Thatis,theagentlearnsbyinteractingwithits
environment.
Wecallthis“learningbydoing”,orreinforcement
learning(RL).
ForRLtobepossible,theagent/learnermusthave
someinternalgoals,or‘wants’,thatguidelearning.
COMP2039ArtificialIntelligence:ReinforcementLearning–p.3/20
LearningWhatToDo
Learningwhattodoinvolvesmappingsituationsto
actions...
...soastomaximisetheagent’sreward(orminimise
punishment,anegativereward).
By“mappingsituationstoactions”,wemeandeciding
whattodonextbasedonsomemeasure(s)sensed
fromthecurrentstateoftheenvironment.
Therewardissomesignalfromtheenvironmentthat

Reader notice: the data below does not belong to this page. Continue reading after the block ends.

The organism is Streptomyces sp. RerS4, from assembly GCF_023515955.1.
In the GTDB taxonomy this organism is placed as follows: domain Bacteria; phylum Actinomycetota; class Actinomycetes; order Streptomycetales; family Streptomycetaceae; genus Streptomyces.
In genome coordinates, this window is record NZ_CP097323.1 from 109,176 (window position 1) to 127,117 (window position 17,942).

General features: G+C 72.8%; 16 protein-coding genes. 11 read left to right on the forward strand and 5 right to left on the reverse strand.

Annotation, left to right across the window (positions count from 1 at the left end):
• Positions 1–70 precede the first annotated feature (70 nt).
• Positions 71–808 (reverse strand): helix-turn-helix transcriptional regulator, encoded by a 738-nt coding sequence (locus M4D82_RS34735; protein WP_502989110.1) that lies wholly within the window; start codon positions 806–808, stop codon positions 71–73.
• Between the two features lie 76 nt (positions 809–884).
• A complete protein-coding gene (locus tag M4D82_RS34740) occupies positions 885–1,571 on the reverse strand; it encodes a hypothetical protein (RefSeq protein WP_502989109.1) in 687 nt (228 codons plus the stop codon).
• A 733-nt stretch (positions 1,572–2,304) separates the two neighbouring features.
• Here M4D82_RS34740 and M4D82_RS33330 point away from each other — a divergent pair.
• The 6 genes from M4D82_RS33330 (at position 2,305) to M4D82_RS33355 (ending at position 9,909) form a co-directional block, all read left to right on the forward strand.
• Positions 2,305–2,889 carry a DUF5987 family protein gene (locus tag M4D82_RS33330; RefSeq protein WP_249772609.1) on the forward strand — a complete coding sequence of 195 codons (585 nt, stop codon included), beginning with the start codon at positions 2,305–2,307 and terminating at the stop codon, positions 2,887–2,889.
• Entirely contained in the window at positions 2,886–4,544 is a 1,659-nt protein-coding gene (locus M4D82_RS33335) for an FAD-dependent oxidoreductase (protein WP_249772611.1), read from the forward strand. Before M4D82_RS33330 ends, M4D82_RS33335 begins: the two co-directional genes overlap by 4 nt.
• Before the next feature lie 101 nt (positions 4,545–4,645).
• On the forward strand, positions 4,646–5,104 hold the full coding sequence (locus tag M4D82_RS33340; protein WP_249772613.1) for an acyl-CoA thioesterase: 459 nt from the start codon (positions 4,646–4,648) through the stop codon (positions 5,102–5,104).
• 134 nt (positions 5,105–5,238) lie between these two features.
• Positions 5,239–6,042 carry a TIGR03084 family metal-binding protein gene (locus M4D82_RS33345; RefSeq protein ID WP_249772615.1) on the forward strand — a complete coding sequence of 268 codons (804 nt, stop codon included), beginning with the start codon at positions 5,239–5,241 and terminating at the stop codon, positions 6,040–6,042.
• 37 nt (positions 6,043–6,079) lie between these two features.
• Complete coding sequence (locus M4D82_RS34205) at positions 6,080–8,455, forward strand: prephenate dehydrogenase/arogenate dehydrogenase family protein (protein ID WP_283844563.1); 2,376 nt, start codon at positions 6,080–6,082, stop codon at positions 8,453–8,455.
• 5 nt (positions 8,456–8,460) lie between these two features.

changesdependentupontheagent’saction.
Theagenthastodecidewhichactionsfromaselection
ofpossibleactionsarelikelytoincreaseitsrewards,
whenthefunctionconnectingtheseisunknownand/or
uncertain.
COMP2039ArtificialIntelligence:ReinforcementLearning–p.4/20
SchematicofRL
learning￿agent
renvironment
or￿‘critic’
Theagentisalearningsystem.
Reward/punishmentdenotedr.
Environmentcanbeconsideredasa‘critic’ofthe
actionsselectedbytheagent.
COMP2039ArtificialIntelligence:ReinforcementLearning–p.5/20
CharacteristicsofRL
Twocornerstonesare:
1.Trialanderrorsearch...ofthespaceofactions
andassociatedrewards.
2.Delayedrewards,since(inmostcasesofinterest)
theactionaffectsnotonlytheimmediaterewardat
thecurrentstatebutalsothenextsituation.
Akeychallengeistheexploitation-exploration
dilemma.
Exploitationisprofitingfromwhathasalreadybeen
learned...conservativestrategy(‘policy’),may
misshigh-rewardactions.
Explorationissearchingforgoodnewactions
amonguntriedactions...radicalstrategy,may
inadvertentlytrydisastrousactions.